Health and Work At Older Ages: Using Mortality To Assess Employment Capacity Across Countries Kevin Milligan ~ Vancouver School of Economics ~ University of British Columbia

Health and Work At Older Ages: Using Mortality To Assess Employment Capacity Across Countries

with David A. Wise
Journal of Population Ageing, Vol. 8, No. 1-2, pp. 27-50.
Google Scholar entry


Abstract:

WHealth and longevity have increased substantially over the last 50 years, yet the labor force participation of older men has declined in most developed countries. We use mortality as a measure of health to assess the capacity to work at older ages in 12 OECD countries. For a given level of mortality, the employment rates of older workers vary substantially across countries and over time within countries. At each mortality rate in 2007, if American men between the ages of 55 and 69 had worked as much as American men in 1977 they would have worked an additional 3.7 years between ages 55 and 69. That is, men in this age range in 2007 would have had to work 46.8 percent more to work as much as men with the same mortality worked thirty years earlier in 1977. Comparing across countries, at each mortality rate in 2007, to match the work of American men, French men for example would have to work 4.6 years more between the ages 55 to 69 than they actually did work. We also find that there is little relationship across countries between mortality improvements and the change in employment at older ages.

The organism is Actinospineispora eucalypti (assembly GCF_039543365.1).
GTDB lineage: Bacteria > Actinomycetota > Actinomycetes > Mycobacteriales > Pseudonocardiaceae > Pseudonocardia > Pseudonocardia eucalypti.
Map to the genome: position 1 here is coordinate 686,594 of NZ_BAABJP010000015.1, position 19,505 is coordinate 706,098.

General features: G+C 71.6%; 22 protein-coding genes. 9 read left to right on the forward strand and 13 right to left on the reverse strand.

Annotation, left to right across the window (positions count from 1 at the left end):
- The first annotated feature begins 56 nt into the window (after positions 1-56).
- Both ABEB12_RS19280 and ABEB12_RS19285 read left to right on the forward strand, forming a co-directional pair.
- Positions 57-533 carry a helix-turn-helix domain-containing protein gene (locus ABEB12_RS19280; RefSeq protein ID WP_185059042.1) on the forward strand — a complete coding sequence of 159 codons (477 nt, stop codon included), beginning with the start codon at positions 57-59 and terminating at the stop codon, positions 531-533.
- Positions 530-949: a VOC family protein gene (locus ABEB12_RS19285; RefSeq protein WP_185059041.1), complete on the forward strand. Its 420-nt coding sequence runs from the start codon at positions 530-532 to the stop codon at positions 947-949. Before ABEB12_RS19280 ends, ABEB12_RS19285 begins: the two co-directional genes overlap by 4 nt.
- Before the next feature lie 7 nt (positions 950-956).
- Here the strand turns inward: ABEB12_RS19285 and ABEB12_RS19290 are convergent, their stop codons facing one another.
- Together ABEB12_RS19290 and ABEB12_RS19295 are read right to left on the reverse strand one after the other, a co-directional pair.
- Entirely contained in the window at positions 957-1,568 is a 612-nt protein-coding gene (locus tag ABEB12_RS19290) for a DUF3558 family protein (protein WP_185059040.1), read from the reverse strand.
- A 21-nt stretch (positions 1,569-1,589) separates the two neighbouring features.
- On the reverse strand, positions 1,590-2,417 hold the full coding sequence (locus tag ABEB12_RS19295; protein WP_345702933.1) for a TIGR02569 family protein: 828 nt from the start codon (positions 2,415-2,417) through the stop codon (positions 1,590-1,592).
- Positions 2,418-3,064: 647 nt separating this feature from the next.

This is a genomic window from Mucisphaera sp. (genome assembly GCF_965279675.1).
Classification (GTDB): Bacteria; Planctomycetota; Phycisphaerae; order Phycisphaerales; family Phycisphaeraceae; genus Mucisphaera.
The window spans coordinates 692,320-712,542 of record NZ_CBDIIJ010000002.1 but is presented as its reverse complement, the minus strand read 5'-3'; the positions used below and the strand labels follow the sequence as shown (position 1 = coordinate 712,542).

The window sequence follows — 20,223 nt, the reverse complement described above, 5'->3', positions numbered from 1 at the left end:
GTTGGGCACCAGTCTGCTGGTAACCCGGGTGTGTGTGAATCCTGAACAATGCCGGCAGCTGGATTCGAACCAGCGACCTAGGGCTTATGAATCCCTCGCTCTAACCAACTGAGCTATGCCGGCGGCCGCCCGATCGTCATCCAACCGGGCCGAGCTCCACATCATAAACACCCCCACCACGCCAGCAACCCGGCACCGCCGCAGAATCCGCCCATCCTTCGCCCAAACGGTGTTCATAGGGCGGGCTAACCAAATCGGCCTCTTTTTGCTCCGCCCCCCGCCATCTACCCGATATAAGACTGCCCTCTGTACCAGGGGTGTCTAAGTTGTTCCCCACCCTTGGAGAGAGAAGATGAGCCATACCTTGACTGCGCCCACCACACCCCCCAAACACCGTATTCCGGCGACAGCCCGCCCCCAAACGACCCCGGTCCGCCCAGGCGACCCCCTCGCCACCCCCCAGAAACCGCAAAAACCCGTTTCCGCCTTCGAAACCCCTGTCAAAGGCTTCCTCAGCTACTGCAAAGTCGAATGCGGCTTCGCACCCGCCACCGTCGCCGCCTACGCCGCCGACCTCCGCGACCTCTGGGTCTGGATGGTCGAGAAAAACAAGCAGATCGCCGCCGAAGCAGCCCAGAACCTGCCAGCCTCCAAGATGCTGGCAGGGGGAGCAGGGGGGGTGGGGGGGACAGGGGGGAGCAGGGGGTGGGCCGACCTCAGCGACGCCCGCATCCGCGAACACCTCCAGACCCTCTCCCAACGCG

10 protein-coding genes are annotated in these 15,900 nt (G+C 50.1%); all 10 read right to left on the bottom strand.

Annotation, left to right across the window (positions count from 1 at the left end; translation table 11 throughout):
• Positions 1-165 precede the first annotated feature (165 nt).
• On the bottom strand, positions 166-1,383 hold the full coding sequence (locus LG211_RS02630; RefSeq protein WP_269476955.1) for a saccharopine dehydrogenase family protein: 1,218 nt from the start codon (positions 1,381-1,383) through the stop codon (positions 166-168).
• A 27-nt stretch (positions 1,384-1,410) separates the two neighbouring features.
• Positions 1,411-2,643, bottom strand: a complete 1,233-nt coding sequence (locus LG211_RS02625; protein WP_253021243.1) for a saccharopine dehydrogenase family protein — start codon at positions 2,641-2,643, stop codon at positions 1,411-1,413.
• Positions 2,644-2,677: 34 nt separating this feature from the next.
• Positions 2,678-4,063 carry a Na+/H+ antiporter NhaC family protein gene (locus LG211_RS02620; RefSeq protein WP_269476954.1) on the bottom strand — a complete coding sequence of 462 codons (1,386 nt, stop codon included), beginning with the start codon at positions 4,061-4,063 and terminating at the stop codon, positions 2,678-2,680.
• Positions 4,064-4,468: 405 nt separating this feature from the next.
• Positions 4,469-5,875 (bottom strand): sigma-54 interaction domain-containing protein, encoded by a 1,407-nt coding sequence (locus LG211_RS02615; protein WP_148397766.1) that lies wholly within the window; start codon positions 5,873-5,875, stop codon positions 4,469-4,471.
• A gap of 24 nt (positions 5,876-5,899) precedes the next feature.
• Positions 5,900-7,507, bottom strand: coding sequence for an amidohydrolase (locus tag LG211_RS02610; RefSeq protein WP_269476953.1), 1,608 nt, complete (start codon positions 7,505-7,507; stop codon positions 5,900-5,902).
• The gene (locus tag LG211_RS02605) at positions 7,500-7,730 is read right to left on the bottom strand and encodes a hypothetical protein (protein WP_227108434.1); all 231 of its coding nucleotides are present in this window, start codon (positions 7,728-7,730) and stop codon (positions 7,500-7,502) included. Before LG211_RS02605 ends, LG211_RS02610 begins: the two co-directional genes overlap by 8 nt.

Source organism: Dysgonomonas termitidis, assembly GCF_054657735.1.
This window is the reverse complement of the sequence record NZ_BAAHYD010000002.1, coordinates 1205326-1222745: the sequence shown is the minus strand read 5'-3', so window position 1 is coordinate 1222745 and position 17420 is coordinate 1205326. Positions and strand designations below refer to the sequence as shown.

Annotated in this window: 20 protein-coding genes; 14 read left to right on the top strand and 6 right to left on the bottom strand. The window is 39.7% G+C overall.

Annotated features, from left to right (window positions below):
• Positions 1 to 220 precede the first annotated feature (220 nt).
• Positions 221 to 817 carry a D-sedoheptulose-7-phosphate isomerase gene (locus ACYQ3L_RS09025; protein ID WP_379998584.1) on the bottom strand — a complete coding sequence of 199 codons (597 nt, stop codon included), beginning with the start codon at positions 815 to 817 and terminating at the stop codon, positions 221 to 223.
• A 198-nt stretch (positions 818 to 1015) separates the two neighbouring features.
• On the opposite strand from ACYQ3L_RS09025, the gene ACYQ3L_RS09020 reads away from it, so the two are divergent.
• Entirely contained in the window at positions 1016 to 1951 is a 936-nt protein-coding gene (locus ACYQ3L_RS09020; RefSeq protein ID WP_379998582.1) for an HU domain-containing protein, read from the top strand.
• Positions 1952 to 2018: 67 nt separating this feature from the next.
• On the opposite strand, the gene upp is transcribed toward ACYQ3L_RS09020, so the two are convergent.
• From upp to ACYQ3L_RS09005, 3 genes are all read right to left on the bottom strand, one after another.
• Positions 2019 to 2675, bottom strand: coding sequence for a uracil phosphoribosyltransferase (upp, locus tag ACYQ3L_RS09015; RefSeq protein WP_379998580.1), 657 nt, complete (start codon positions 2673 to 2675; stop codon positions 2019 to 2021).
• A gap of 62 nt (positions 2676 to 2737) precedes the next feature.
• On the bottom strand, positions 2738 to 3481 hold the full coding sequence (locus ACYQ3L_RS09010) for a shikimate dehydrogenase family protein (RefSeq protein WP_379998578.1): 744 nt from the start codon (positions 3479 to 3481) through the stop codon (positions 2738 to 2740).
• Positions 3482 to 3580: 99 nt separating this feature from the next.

Verions:
Final published version: DOI

Updated draft, August 2014: PDF.

NBER Working Paper No. 18229, July 2012: Abstract/Paper.


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